I don’t remember how I explained to her that I didn’t care about the registry. I only remember how it felt: moved by her love, furious that she would even need to think such a thing. How I wanted to weep and scream and fall apart. After I hung up with her, I called my registry provider and convinced them to reverse the charges. Thankfully, they refunded my mother for all her purchases except for one item, which I bought back myself. That item was my bright orange Le Creuset Dutch oven. Strange to think that what is now one of the most beloved and well-used items in my kitchen came into my possession through an experience of pain.
Strange to think that what is now one of the most beloved and well-used items in my kitchen came into my possession through an experience of pain.
6. When the chicken is spitting and pooling fat in the bottom of the pan, flip the thighs over. Add a scant tablespoon of salt, multiple cranks of freshly cracked pepper, and about a half tablespoon of chili flakes. Pour garlic and crushed tomatoes (they should retain some of their shape but shouldn’t be whole or turned into a puree) over chicken thighs. Add the dry white wine. Lay the sprigs of rosemary over everything, put the lid on, and take off heat.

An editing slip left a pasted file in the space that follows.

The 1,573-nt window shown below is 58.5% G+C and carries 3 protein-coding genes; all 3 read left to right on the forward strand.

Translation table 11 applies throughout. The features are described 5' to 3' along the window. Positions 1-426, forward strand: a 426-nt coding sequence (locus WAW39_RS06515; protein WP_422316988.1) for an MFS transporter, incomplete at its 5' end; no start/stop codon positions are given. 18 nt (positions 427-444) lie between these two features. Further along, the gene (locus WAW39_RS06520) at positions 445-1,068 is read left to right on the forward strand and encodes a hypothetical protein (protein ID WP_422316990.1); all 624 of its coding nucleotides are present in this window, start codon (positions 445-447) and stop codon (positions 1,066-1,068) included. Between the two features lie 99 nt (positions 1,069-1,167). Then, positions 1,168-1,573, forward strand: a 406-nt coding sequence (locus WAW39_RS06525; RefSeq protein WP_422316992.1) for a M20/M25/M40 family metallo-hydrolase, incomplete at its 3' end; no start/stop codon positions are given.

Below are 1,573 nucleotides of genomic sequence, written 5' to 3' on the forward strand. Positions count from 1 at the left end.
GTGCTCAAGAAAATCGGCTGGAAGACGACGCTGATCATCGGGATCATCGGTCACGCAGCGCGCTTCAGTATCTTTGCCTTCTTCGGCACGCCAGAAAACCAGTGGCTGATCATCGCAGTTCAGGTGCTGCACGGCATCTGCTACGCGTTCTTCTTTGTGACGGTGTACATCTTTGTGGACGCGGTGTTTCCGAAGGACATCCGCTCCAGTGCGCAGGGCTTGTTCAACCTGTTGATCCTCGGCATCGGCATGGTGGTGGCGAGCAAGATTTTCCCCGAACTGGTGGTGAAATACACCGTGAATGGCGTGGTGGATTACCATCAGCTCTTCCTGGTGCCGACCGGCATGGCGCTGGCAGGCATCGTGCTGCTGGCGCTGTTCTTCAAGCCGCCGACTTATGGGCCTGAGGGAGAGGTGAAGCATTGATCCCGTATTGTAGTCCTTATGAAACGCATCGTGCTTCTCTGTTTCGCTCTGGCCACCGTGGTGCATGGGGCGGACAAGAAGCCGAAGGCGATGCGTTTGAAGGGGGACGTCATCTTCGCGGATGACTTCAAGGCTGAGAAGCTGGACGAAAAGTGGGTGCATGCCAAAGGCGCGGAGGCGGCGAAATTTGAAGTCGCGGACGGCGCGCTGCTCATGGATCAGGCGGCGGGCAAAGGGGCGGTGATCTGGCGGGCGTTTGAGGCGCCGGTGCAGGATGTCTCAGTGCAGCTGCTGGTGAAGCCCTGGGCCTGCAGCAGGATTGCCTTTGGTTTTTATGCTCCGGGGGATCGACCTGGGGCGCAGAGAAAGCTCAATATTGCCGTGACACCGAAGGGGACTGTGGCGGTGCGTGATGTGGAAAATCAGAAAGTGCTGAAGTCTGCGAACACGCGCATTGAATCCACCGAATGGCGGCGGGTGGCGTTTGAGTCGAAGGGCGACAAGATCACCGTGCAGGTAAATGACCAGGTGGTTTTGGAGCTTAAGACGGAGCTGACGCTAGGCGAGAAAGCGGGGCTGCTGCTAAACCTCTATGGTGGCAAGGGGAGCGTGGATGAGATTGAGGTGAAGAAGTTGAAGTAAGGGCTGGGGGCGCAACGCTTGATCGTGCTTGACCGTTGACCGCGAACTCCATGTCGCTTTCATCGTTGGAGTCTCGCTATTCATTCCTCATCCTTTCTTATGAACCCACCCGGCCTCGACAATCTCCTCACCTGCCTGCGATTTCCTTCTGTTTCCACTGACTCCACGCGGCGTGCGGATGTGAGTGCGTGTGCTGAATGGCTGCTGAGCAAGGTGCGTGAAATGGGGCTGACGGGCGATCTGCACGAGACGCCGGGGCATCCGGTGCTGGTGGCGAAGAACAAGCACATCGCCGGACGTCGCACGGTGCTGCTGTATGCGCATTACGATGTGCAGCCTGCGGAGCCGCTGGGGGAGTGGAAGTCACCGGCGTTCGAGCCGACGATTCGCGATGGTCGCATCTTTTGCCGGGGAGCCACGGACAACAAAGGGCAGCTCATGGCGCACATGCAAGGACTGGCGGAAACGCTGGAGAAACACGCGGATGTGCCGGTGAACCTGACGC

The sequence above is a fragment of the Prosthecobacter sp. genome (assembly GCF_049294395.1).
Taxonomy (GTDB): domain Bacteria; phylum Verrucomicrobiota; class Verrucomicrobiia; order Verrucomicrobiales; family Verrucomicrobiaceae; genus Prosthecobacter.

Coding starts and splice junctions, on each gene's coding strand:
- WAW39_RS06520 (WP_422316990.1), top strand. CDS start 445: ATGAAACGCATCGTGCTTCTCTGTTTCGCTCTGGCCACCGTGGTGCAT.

7. I’ve written two, now three recipe-essays for this column that use my Dutch oven. Every time, I felt like I was telling a sideways lie. Dutch ovens seem like festive objects, well loved and potbellied, full of delicious cozy things like mulled wine and beef bourguignon. (Both things I have, in fact, made in said Dutch oven.) They’re expensive and solid, a piece in a kitchen that speaks to investment and wealth. Once, I made this braised chicken for my two beloved MFA cohort mates. When I set the bubbling pot on the table, my friend Matthew said, “There’s something about a Dutch oven that just makes you feel like you’re going to be cared for.” He’s not wrong. When I see them in other people’s homes, they seem like testaments to happiness. When I wrote recipes around my Le Creuset, I felt like I was letting the pot telegraph contentment and cheer, when in fact, for me, this item is a token of complicated bitterness and longing.
8. Place lidded pot into oven, preferably on the middle rack. Leave the pot alone for at least three hours, up to five. Let the smell of garlic and rosemary plume through your house.
9. I’ve felt a similar searing shame before. Usually around holidays and special events, panic threading every big American occasion. I used to think that my frothy, vivid horror was about not knowing customs, norms, and unspoken social rules, the type that crop up around holiday parties and Superbowls and junior proms. But now, when I lug the heft and weight of my Le Creuset into my oven, I realize that the shame is not about my lack of American knowledge. With time and distance from that morning, on the phone with my mother and then the registry rep, I realize that this is a shame of isolation, of loneliness.